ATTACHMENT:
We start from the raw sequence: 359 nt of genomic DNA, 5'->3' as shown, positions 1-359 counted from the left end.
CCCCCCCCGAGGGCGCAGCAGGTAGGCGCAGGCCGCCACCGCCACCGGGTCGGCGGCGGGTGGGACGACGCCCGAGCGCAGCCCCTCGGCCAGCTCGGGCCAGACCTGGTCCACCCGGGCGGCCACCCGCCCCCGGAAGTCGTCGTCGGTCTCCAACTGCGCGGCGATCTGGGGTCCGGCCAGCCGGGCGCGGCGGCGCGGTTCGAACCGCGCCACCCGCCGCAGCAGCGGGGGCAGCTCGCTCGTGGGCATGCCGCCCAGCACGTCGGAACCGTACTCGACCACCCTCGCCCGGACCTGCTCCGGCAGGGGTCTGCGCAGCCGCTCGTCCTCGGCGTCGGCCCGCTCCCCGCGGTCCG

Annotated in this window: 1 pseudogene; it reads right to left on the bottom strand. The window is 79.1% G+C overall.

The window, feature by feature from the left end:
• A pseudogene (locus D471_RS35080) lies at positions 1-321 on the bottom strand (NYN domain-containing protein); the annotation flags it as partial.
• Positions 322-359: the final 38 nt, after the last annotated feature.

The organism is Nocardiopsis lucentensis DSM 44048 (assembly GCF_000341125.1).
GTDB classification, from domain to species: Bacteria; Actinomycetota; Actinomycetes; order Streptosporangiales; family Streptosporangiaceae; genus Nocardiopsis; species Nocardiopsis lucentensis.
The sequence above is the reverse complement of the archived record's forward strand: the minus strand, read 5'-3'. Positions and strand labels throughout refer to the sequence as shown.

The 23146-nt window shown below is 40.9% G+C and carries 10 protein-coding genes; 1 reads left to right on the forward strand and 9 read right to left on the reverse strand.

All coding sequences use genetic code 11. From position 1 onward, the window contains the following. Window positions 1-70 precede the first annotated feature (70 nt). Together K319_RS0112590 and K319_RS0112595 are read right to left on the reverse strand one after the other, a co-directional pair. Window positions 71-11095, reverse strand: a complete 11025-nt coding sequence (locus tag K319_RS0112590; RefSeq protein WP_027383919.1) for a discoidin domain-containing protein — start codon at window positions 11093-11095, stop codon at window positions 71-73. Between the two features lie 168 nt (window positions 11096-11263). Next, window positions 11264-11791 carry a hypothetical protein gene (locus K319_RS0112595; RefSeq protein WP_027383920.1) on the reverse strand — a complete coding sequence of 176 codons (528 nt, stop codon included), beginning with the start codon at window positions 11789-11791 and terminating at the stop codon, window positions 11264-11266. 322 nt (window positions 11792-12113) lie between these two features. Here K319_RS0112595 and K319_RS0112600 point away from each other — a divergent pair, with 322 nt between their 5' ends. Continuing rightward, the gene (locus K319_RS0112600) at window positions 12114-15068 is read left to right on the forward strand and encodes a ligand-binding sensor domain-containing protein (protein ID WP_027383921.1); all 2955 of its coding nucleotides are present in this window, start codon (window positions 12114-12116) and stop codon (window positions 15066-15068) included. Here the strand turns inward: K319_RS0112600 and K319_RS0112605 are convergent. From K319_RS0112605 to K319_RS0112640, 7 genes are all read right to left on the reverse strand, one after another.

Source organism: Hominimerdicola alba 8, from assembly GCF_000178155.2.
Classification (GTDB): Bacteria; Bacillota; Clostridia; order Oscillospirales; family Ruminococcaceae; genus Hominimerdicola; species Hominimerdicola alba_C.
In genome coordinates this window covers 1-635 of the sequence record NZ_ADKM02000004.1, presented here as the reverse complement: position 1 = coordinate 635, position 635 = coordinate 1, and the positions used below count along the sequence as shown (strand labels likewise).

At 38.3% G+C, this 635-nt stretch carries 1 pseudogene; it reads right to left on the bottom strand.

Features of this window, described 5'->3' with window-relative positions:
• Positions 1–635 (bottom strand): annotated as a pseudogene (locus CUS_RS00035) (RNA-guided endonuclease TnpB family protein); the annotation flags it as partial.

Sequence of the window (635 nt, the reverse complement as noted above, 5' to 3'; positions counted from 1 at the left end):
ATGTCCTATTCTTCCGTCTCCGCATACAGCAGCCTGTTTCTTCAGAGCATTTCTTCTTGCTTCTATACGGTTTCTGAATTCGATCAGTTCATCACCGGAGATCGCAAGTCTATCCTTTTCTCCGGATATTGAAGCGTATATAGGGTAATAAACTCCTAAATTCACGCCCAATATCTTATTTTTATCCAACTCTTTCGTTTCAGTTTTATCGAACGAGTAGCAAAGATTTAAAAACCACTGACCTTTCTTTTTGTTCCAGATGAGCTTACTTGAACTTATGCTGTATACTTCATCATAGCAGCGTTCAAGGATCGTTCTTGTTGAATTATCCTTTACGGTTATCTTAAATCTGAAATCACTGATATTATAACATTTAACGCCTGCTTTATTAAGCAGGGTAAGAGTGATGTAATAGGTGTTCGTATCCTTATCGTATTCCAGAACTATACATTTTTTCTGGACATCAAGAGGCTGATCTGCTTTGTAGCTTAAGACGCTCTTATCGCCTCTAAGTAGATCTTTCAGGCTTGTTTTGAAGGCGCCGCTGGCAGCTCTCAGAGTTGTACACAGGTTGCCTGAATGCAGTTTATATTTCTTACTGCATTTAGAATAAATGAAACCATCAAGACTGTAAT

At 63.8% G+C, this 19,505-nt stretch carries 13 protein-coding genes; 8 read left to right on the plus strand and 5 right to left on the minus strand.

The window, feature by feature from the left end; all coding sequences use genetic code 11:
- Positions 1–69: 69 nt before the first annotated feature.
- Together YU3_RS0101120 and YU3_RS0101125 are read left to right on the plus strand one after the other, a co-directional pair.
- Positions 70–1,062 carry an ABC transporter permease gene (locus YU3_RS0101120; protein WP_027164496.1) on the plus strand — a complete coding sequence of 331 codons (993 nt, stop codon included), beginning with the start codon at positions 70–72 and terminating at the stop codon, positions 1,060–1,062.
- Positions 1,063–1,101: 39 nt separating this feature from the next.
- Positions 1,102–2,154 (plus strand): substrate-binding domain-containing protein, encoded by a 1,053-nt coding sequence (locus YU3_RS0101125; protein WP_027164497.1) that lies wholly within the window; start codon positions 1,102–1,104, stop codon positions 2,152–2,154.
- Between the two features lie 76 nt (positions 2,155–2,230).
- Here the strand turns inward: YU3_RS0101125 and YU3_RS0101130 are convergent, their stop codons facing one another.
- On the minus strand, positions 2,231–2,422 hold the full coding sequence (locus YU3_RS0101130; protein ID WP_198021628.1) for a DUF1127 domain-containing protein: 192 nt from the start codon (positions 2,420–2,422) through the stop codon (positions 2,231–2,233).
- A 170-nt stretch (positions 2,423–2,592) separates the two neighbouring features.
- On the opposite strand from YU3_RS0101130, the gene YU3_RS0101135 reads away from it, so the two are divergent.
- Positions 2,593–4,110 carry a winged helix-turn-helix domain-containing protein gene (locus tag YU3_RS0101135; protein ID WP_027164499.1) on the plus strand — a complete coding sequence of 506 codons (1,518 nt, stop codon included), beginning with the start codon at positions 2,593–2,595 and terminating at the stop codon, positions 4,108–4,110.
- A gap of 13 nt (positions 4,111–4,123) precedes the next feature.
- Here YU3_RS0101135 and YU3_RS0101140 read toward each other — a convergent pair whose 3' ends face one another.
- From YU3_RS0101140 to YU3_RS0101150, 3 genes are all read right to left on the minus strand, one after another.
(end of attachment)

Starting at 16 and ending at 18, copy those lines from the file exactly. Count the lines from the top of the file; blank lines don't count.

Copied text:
Features of this window, described 5'->3' with window-relative positions:
• Positions 1–635 (bottom strand): annotated as a pseudogene (locus CUS_RS00035) (RNA-guided endonuclease TnpB family protein); the annotation flags it as partial.

Sequence of the window (635 nt, the reverse complement as noted above, 5' to 3'; positions counted from 1 at the left end):